Goodbye to Russell Binions

04 May 2017

5 May 2017

Dr Russell Binions, who was a leading figure in SCI and the SCI London Section (later the SCI London Regional Group) died in April at the tragically early age of 38. Russell was recruited to the London Section in the year 2000 by then Chairman Eric Wharton. Eric had found his niche as a proponent of young scientists and recruited many younger SCI members to the London Section committee.

With Russell as Group Treasurer and Oliver De Peyer as Chairman, they quickly established that attendance at SCI London events was very low and endeavoured to find SCI London a new home. As Russell was based at UCL Chemistry Department they were already in contact with UCL’s Chemical Physical Society (CPS), which to all intents and purposes is a learned society within UCL and almost as old as the SCI London Section itself. Russell forged a highly productive relationship between SCI London and CPS, and to this day a great majority of SCI London Group events are held jointly with CPS at UCL, with a lively turnout of active researchers at all stages of their careers. After a brief career in the precision optics industry, Russell spent many highly successful years as a researcher at UCL, culminating as Chairman of CPS in 2010-2011. To this day, the London committee has an excellent spread of experience and many young faces, often drawn from joint SCI and CPS members.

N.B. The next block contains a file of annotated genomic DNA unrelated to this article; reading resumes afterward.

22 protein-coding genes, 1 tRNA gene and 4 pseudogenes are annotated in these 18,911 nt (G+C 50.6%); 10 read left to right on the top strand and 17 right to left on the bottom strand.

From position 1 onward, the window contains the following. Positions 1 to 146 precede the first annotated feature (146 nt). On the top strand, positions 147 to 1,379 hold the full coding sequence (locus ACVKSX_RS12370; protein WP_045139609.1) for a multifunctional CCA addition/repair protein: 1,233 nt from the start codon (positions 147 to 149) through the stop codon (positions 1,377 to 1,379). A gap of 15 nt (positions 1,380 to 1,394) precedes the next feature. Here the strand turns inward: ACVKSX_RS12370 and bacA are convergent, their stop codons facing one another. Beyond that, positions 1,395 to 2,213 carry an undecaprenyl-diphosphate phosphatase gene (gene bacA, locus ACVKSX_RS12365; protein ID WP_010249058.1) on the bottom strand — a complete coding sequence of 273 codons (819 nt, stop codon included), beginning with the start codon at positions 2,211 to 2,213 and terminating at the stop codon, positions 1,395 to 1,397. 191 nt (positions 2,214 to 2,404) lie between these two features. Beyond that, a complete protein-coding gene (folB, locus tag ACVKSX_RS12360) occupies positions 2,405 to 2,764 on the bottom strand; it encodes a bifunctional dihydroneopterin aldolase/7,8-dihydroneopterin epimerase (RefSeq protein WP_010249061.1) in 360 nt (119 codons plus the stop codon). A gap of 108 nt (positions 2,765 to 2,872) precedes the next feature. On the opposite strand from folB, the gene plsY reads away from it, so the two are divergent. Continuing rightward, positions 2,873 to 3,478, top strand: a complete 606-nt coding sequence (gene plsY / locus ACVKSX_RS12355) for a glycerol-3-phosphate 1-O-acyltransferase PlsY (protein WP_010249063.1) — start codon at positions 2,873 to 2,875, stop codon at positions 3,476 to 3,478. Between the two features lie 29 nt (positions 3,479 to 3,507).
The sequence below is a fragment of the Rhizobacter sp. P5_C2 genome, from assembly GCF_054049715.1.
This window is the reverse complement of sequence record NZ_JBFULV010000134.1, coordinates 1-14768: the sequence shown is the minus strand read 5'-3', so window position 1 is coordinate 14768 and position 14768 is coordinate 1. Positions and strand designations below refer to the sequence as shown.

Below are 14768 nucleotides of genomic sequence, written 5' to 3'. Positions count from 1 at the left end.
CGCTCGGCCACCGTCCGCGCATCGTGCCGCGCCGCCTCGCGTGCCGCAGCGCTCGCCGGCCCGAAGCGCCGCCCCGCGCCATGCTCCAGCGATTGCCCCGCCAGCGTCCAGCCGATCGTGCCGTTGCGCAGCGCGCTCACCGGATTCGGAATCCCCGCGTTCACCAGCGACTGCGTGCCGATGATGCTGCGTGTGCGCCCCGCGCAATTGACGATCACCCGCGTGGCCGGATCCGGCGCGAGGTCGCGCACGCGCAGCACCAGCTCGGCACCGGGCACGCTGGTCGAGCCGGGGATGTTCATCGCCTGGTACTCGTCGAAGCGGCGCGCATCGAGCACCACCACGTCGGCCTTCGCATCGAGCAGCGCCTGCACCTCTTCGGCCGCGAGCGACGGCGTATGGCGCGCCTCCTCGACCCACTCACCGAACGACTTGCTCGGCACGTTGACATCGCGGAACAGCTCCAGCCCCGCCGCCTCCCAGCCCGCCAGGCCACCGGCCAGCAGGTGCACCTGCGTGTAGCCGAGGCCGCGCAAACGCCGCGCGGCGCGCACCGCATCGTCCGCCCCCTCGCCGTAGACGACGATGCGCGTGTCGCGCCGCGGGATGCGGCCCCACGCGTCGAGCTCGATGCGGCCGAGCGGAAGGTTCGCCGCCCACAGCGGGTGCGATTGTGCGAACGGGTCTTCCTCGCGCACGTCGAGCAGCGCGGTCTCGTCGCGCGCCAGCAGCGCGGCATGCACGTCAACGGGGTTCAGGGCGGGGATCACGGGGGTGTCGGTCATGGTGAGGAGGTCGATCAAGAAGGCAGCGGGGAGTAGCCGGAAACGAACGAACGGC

Russell moved from a Research Fellowship at UCL in 2012 to the position of Lecturer in the Materials Department of Queen Mary University London, where he continued his research and teaching activities. Russell was also active on committee of the SCI Materials Group since 2004, where he served also as Treasurer and Secretary. He was also elected to the SCI-MAC committee (2009-2013).

In his professional work, Russell made a huge contribution as a chemist in the field of Chemical Vapour Deposition - others will no doubt write more fitting tributes there, as will perhaps the many other SCI committees and other learned societies that Russell was active in. Russell was truly a renaissance man, with many hobbies and friends, and we will miss him dearly. With some pride, he once showed a grant reviewer’s comment, who, feeling so passionately that Russell’s work should be funded, had stated that if not ‘we might as well go back to banging rocks together’.

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